Sen. Cornyn began by passive aggressively saying, “Well maybe there’s a misprint, but I’m sure you can clear it up for me,” before bringing out evidence that when she was a young student at Harvard, she “argued that African Americans were genetically superior to ah [sic] Caucasians. is that correct?” (I left in the “ah,” because John Cornyn put it in there.) Without knowing what John Cornyn is talking about I can very confidently say that no, that is not correct. But let’s watch Ms. Clarke try not to laugh out loud while giving a serious answer to a clown of a senator.
John Cornyn grills assistant attorney general nominee Kristen Clarke about an article she wrote for her college paper, seemingly oblivious to the fact it was satire pic.twitter.com/qMG3LNg2AO— Aaron Rupar (@atrupar) April 14, 2021
How people don’t just say “What the [email protected]#$ are you talking about?” all day long to people like Sen. John Cornyn is beyond me. You can read the article in question, written as a letter to The Harvard Crimson editors. Even if you are a slow reader, the “letter” takes only a couple of minutes to read. Sen. Cornyn and his staff are either too lazy (catastrophically incompetent in their laziness in this case) or they have decided to pretend it isn’t very clearly a baroquely pseudoscientific attack on the unbelievably pseudoscientific dreck written in Murray’s The Bell Curve. In fact, after reading the scientific bullet points laying out why Black people are superior to everyone according to the shiftless criteria of The Bell Curve, Clarke wrote this in her op-ed’s summation.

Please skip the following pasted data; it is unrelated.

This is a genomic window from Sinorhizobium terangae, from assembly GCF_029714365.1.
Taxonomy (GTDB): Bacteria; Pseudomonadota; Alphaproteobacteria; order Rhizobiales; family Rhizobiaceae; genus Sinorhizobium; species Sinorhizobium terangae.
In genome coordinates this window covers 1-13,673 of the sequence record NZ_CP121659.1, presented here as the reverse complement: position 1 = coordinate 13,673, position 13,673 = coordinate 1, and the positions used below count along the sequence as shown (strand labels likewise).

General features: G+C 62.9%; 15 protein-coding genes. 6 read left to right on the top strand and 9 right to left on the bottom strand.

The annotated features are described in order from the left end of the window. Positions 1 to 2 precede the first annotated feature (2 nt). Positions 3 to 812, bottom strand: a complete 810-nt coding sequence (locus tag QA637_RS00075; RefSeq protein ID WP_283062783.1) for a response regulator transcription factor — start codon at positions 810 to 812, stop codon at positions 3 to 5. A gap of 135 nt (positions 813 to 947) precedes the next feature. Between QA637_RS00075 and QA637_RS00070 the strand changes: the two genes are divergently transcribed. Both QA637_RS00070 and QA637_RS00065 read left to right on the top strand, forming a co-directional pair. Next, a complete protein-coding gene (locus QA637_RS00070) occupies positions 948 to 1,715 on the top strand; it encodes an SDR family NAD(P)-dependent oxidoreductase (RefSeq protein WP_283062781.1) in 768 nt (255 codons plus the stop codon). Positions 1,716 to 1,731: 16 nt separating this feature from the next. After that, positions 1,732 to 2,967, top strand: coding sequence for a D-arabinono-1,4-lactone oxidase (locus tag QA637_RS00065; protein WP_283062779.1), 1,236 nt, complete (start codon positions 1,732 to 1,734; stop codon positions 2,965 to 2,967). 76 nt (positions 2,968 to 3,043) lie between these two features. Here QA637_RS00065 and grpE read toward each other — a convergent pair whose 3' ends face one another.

Attacks on Black people such as those in The Bell Curve are not unique. Black children face this abuse daily through television shows, jokes aired on the radio, textbooks with truncated history, etc. Liberal whites underestimate the damage which racism causes on the minds of Black children, and conservative whites know all too well how to enlarge that damage. No matter how rich or supportive a Black person’s home might be, by the time she is ready to take the SAT or apply to college, she has struggled far more extensively than any white person of the same social and economic background.
In the video it is clear that the hot air really evaporated from Cornyn’s sails. But later on Sen. Cornyn, forever disappointing the Founding Fathers who probably hoped for at least a particle of intelligence from elected leadership, defended his dead-end questioning on social media.
If Brett Kavanaugh had made a similar attempt at “satire” would the response be the same? https://t.co/lR6jrswsGL— Senator John Cornyn (@JohnCornyn) April 14, 2021
What-about? The problem with Brett Kavanaugh’s pre-professional career was that it is marked with credible accusations of multiple sexual assaults and inappropriate behavior, none of it considered “satire” by anyone, and never has anyone claimed Kavanaugh’s actions to be “satire.” This is not an apple-and-oranges comparison: It is an apples-and-alleged alcoholic sexual assaulter comparison.Read More